"It has been a very lean year" for many Wall Street firms, and "next year promises to be lean as well," Porter said, adding that he would not be surprised if firms who were not chosen for the pool "may want to protest" their exclusion to the authority board.

A total of 40 firms applied to be members of the underwriting pool, and 33 qualified.

Besides the senior managing bracket, the authority staff created three other categories: co-senior bracket, consisting of four firms; co-managers bracket, composed of 16 firms, and a selling group, with eight member firms.

In the co-senior bracket, the finance committee approved four firms that it categorized as disadvantaged business enterprise firms. They are: Artemis Capital Group Inc., E.J. De La Rosa & Co., Grigsby Brandford & Co., and Pryor, McClendon, Counts & Co.

In the co-managers' tier, the finance committee approved the following firms: Apex Securities Inc.; BA Securities Inc.; M.R. Beal & Co.; Bear, Stearns & Co.; Dillon, Read & Co.; W.R. Lazard, Laidlaw & Mead Inc.; Miller & Schroeder Financial Inc.; Morgan Stanley & Co.; Prager, McCarthy & Sealy; and, Prudential Securities Inc. Also approved as co-managers are: Samuel A. Ramirez & Co.; Reinoso & Co.; Rideau Lyons & Co.; Smith Mitchell Investment Group Inc.; Stone & Youngberg; and Sutter Securities Inc.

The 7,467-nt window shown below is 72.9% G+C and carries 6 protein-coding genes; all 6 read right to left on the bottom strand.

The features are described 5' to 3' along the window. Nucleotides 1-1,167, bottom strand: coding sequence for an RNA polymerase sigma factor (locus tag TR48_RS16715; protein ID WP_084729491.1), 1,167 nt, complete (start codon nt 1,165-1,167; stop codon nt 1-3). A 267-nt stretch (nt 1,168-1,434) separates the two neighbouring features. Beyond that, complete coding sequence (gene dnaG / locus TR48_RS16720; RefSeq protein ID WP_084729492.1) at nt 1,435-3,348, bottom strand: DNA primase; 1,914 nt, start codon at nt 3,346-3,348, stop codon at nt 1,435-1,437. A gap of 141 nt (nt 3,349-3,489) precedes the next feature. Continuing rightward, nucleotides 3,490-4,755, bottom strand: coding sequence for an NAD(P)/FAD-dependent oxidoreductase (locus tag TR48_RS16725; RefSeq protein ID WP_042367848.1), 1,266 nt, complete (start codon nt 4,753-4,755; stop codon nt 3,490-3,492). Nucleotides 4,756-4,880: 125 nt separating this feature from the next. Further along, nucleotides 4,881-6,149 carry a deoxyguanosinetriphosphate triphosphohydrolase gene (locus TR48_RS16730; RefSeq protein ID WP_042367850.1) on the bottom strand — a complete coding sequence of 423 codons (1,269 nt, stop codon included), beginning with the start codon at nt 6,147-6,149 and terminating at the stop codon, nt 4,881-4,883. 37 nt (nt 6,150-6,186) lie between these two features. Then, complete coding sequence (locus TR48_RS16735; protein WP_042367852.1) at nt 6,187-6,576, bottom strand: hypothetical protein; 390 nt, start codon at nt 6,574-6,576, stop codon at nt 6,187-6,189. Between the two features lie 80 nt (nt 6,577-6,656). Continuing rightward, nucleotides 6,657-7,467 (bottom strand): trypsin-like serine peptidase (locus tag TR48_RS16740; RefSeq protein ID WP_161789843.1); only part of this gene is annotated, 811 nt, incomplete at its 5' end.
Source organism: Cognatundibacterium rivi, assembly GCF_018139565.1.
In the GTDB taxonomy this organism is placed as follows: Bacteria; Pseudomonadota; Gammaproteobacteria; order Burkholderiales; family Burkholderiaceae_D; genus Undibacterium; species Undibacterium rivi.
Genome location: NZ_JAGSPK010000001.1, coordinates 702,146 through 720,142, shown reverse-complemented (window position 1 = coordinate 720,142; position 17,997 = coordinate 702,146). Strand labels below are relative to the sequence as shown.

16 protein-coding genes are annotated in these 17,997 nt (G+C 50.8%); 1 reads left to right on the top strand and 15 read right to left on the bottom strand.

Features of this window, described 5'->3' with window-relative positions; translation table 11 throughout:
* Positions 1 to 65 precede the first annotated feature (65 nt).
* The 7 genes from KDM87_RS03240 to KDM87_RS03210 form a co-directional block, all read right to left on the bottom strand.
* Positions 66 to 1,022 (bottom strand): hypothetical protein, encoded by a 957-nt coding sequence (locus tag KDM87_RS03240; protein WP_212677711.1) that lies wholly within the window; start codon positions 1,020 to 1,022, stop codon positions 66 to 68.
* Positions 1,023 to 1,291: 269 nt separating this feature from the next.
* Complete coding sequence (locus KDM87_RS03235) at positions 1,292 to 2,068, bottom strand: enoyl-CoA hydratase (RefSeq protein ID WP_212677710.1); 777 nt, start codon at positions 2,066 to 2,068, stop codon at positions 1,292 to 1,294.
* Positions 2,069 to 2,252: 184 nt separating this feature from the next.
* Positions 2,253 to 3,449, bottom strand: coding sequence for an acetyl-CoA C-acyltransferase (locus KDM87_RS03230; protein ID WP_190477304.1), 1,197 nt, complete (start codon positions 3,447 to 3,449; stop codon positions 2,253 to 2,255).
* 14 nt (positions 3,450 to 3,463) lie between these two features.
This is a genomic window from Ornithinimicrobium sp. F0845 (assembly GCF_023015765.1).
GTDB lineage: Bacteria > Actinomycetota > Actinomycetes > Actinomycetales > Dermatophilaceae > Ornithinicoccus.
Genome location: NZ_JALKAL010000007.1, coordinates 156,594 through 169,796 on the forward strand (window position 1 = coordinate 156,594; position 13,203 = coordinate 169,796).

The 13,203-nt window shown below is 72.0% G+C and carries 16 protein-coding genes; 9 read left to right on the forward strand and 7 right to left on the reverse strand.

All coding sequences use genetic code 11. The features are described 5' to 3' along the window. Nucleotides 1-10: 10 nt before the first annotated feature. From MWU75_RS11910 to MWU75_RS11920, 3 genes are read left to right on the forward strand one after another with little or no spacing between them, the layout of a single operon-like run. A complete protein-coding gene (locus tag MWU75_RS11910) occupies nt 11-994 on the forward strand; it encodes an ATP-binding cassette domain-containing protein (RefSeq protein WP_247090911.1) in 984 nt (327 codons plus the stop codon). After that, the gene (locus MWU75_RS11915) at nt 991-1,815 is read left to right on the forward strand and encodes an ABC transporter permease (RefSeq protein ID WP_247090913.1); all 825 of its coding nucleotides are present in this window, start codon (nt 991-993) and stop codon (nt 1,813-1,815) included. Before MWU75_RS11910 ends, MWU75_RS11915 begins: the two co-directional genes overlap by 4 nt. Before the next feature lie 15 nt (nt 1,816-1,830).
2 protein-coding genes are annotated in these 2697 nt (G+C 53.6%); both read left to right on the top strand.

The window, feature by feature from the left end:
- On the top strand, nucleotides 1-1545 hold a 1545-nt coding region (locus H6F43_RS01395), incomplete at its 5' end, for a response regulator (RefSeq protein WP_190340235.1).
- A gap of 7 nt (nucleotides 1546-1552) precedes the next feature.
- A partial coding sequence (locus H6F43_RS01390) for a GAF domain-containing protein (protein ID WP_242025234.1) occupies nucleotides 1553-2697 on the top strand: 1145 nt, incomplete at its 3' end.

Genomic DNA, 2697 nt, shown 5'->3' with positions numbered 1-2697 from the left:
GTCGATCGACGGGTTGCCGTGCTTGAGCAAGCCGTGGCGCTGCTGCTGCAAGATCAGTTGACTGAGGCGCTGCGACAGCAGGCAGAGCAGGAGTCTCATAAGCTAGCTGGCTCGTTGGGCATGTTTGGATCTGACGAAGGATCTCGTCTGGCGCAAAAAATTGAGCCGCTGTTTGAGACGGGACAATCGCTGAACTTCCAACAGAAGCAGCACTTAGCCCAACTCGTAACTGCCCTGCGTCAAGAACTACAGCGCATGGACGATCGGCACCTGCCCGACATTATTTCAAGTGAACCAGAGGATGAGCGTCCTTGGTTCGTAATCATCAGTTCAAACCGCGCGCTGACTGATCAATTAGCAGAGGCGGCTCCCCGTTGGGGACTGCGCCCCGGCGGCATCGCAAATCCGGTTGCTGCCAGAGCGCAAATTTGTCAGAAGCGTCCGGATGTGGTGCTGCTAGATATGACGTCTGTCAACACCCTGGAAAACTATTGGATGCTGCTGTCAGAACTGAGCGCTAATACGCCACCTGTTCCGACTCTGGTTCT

In the selling group category, the committee approved the following: Carmona, Motley & Co.; A.G. Edwards & Sons Inc.; Henderson Capital Partners Inc.; Howard Gary & Co.; LAM Securities; Muriel Siebert & Co.; William E. Simon & Sons Municipal Securities Inc.; and Yaeger Capital Markets Inc.

Porter said the finance committee dropped Merrill Lynch from another list of finalists that will help the authority restructure its outstanding debt.

Bear Stearns, Morgan Stanley, and Smith Mitchell were approved to work on a proposed tender offer, and Merrill Lynch, despite a staff recommendation that it be included, was dropped by the finance committee.

The committee approved Artemis Capital, M.R. Beal, and Smith Barney to assist the authority in a proposed cash defeasance.

An authority staff report said although the authority has aggressively refunded most of its high-coupon debt during the last two years, the authority still has "opportunities to refund moderate and low-coupon debt and still achieve substantial savings."

The authority may be able to execute a tender offer or a cash defeasance program that, combined, "could realize over $30 million in debt service savings," the report said.

In a realted development, the finance committee approved bond counsel pool participants for the next two years.

The firms are: Nossaman, Guthner, Knox & Elliott; Kutak Rock; O'Melveny & Myers; Mudge Rose Guthrie Alexander & Ferdon; Orrick, Herrington & Sutcliffe; Robinson & Pearman; Greenberg, Traurig, Hoffman, Lipoff, Rosen & Quentel; Lofton, De Lancie & Nelson; Curls, Schwartz, Brown & Webster; Law Offices of Marilyn L. Garcia; and Ochoa & Sillas.

"The pool concept has proven to be quite successful for the [authority] over the last two years, and similar pool concepts are utilized by other large issuers such as the state of California, the New York Metropolitan Transportation Authority, and the city of New York," a staff report said.

The underwriter and bond counsel pools will allow authority staff "to work with a smaller and more manageable group of firms," the report said. "Without the pool, staff members are often bombarded daily with unsolicited and often redundant proposals."